In a separate videotaped statement accompanying the report, Freeh sharply criticized Forbes magazine for the way it truncated the quote to create a misleading portrait of the episode.

"Outrageously this is leaked by somebody — who has control and access to the tape recording would be my best bet — to Forbes magazine, who writes this very horrific story painting John Schnatter as a racist and using and relying on, improperly, the reference he made to someone else using the word," Freeh said.

"The Forbes article was not only outrageous because it was the source of a leak, but it was doubly outrageous because it was inaccurate," he added.

A spokesperson for Forbes did not immediately return a request from Just the News seeking comment Monday.

Freeh's ultimate conclusions have impact far beyond Schnatter's plight. They remind Americans that a news industry that ruined the reputations of falsely accused individuals like Richard Jewell in the Atlanta Olympics bombing case and Wen Ho Lee in an Energy Department nuclear secrets leaks case in the 1990s has even more power in the 21st century to distort the truth and mislead public opinion through omissions of facts and context that quickly propagate across social media.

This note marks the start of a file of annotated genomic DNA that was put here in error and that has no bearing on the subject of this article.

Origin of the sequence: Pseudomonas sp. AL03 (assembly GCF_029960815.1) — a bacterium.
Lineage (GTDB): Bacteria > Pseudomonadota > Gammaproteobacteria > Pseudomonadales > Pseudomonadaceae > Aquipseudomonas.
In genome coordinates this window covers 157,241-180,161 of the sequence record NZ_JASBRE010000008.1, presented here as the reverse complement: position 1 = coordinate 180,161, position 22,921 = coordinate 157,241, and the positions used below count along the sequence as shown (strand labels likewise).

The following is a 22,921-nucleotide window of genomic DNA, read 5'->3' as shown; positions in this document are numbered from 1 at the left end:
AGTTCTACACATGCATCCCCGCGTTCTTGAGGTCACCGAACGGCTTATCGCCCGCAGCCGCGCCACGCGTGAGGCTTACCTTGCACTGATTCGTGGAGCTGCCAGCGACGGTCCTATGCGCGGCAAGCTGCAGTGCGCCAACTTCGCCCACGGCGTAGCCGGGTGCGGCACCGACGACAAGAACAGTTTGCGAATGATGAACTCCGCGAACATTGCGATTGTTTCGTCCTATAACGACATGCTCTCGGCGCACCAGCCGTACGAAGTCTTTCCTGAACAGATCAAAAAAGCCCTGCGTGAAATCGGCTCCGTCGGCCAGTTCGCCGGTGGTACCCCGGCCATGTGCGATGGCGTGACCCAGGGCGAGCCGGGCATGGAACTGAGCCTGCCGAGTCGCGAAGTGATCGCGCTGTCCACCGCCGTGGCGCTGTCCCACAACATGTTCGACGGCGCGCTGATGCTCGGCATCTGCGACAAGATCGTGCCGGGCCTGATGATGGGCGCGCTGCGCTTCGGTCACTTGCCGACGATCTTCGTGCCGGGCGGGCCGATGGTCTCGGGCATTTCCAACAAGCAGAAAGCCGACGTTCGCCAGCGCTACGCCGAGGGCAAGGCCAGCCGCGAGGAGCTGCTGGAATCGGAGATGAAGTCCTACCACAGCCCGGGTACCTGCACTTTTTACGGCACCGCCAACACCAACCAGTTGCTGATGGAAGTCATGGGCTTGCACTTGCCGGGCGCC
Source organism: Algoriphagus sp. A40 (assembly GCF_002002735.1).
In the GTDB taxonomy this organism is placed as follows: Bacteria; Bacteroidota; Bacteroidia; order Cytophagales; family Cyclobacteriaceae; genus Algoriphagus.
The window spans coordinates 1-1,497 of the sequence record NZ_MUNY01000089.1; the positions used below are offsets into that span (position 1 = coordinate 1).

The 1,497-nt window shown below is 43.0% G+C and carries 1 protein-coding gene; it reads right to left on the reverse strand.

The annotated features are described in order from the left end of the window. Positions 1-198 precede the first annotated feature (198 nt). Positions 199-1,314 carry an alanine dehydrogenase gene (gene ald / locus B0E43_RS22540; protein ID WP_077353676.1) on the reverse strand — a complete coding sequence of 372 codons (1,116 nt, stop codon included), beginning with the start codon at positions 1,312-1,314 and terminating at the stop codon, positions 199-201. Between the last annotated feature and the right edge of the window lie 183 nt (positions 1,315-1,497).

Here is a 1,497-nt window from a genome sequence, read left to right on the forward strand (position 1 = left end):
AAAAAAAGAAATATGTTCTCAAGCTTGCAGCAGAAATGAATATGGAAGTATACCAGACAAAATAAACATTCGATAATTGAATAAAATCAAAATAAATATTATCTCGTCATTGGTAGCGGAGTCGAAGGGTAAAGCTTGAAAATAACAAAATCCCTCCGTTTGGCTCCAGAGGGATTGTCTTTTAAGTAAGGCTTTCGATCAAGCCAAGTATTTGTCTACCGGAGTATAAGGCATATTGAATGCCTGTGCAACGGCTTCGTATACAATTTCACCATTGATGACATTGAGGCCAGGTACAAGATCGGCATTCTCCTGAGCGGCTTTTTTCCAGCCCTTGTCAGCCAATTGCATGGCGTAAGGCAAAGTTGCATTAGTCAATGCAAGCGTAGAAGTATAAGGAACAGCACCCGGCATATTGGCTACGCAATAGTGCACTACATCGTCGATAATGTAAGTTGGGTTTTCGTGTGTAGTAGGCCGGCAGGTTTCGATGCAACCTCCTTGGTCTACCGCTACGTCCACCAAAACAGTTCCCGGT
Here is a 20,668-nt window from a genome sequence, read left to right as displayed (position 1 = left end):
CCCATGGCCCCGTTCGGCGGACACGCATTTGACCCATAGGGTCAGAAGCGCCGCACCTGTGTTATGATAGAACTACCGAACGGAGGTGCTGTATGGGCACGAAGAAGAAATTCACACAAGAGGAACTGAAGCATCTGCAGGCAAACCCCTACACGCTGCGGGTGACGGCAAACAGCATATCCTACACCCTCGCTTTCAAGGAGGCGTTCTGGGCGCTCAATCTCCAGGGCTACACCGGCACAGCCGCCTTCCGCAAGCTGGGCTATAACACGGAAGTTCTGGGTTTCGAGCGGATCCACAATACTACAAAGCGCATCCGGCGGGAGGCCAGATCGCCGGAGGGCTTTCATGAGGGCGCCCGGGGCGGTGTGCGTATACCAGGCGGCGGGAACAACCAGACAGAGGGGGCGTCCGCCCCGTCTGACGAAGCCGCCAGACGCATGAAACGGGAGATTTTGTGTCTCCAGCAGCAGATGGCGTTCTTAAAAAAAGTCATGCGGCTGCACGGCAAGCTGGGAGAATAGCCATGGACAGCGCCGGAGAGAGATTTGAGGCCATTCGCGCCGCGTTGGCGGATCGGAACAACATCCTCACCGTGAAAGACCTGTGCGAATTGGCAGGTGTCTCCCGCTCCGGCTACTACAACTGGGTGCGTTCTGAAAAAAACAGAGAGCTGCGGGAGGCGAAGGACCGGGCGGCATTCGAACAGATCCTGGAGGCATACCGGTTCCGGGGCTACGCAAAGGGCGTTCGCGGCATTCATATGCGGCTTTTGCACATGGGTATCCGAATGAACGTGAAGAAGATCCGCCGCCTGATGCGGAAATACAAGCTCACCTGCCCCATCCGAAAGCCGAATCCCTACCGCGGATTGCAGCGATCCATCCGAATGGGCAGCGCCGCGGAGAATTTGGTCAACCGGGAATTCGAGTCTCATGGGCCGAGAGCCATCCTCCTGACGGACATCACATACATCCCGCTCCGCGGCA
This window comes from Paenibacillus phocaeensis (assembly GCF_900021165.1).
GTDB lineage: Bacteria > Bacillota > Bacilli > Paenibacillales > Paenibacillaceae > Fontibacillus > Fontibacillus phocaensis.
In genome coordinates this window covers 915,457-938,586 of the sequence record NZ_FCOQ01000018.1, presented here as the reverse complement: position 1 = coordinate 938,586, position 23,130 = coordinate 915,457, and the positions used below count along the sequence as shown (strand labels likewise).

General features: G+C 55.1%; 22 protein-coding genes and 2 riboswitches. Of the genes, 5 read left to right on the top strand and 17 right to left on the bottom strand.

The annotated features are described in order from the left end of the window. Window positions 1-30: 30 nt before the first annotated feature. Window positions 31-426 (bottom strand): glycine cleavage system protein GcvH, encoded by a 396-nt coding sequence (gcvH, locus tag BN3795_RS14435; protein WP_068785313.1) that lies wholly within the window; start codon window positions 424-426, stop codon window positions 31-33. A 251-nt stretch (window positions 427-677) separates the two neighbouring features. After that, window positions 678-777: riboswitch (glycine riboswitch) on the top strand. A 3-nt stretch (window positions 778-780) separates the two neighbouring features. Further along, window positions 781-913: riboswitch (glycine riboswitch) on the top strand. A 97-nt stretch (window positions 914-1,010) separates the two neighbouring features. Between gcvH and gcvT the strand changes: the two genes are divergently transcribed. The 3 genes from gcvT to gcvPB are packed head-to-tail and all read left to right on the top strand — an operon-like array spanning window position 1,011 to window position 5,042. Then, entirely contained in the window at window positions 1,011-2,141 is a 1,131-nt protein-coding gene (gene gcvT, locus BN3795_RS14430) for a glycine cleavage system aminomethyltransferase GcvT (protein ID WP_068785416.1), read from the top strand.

In the end, Freeh wrote, facts and fairness were "drowned out by the more sensationalized mischaracterization in the mainstream and social media."

"These interviews and testimonies confirm the only reasonable conclusion which a fair person can make after reading the statements at issue by Mr. Schnatter — that he did not intend or harbor any racial bias or prejudice against anyone when those statements are heard in the context made," the ex-FBI chief wrote.

"Indeed, he continued, "the disparity between those comments, and the distorted way some media have characterized and misstated them, makes it clear that Mr. Schnatter has been unfairly treated, with his good reputation for treating everyone without prejudice unjustly challenged."